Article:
Types of Hypodermic Needles

Written by michael e carpenter
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Types of Hypodermic Needles
Hypodermic needles place shots into veins, muscles or just under the skin. (Photos.com/Photos.com/Getty Images)

Hypodermic needles are used for many different purposes, from administering shots to drawing blood. The word hypodermic translates to "under skin." The needles are long, hollow cylinders with a puncturing point at the tip to pierce the skin. Hypodermic needles are classified by the bevel and gauge of the needle.

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The bevel of the needle creates the sharpness of the tip. There are three common bevel types: the standard bevel, short bevel and true short bevel. The standard bevel is the longest and sharpest of the bevel types. While sharp, the standard bevel is the most delicate and can be easily blunted. The true short bevel is the least sharp and most sturdy of the bevel types. The short bevel is in between the standard and true short and offers the most uses, according to Connecticut Hypodermics Inc.


The gauge of the needle refers to the diameter of both the inside and outside of the needle. The most commonly used gauge scale is the Stubs Needle Gauge. In medical setting, hypodermic needle gauges range from 7 to 33. Hypodermic needle gauges are produced in smaller and larger gauges, according to the Stahlmann Tube website. The smaller the gauge number, the larger the interior diameter of the needle. Larger gauges represent smaller interior needle diameter.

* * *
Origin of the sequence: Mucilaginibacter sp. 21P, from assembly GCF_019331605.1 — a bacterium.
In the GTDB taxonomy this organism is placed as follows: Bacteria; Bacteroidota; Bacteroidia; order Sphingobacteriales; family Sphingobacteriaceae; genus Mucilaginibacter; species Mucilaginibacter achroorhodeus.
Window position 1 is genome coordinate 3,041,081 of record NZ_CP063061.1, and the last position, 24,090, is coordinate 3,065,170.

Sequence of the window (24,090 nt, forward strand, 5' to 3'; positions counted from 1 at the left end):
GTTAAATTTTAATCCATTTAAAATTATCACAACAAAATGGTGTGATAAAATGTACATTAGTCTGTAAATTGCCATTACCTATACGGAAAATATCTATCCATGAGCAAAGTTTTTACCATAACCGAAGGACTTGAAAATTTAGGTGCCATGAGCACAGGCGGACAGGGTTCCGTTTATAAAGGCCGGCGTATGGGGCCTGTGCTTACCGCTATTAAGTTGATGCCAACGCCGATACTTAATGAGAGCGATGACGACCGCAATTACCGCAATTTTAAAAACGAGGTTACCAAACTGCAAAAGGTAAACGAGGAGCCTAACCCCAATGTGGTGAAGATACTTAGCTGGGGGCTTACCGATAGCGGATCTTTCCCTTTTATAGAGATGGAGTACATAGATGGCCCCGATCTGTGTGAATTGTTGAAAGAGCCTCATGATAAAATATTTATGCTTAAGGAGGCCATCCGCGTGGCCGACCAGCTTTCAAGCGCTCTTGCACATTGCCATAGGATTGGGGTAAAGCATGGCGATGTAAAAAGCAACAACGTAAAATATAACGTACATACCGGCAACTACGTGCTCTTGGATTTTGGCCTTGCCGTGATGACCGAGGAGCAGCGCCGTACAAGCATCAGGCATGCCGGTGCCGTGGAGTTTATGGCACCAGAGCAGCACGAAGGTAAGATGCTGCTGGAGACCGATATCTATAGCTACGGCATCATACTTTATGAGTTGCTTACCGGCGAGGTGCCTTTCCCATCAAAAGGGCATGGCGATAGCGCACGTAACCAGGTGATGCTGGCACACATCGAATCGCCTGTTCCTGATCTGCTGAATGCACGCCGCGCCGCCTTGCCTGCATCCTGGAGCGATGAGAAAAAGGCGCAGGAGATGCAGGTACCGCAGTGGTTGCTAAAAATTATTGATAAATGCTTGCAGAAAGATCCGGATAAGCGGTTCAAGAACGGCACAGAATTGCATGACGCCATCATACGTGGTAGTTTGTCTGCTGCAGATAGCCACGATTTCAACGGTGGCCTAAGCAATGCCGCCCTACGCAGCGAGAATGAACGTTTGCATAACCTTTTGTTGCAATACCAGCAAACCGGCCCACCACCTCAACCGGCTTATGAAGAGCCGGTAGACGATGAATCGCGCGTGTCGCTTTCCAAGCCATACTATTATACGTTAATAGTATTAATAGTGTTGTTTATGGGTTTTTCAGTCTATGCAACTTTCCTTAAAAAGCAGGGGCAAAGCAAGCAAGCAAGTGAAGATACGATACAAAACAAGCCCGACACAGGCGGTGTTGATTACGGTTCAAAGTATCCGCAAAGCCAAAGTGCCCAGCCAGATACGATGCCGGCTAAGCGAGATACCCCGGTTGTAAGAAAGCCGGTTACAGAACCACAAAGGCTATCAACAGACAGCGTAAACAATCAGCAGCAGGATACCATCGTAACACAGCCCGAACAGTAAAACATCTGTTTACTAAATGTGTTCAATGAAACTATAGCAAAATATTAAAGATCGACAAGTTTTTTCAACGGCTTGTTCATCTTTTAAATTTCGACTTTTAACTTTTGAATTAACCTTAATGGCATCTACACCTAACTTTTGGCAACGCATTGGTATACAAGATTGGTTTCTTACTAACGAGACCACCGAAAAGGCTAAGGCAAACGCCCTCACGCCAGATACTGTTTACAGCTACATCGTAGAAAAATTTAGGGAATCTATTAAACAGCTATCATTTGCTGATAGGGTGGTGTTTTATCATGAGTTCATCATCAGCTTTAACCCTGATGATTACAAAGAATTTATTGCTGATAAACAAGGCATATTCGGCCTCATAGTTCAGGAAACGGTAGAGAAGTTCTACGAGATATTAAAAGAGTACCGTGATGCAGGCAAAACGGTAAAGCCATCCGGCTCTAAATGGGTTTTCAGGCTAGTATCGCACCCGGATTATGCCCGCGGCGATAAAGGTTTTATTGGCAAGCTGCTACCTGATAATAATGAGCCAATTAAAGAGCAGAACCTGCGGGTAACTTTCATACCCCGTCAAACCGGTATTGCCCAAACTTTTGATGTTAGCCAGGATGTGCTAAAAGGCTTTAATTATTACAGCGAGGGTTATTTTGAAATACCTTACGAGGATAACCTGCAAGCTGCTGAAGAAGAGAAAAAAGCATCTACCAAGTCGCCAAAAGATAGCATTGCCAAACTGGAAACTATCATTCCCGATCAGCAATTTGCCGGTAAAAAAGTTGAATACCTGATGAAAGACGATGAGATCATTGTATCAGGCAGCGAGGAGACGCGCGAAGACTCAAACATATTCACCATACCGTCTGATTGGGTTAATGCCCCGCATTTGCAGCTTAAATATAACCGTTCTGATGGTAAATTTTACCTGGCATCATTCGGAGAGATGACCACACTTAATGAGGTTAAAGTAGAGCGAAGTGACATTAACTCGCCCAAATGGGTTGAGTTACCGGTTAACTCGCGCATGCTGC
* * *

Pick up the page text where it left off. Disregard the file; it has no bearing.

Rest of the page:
Common Gauges

The gauge of needle used depends on the application of the hypodermic needle. For example, when drawing blood for testing, a 16-gauge needle is commonly used. For blood donations, larger gauge needles are used to avoid damaging the red blood cells. Smaller gauge needles, which are represented by higher numbers, are used commonly to administer shots.

Disposal or Reusable

Hypodermic needles can be considered disposable or reusable. Disposable hypodermic needles are used in most medical settings, with the needle being placed in a sharps container after only one use. Reusable needles are commonly used by individuals who must administer their own shots, such as diabetics or those who suffer from allergies. Reusable needles allow for more than one shot to be administered through the same needle. Care must be taken with reusable needles, as it may result in infections or transmit diseases if not cleaned and cared for properly.

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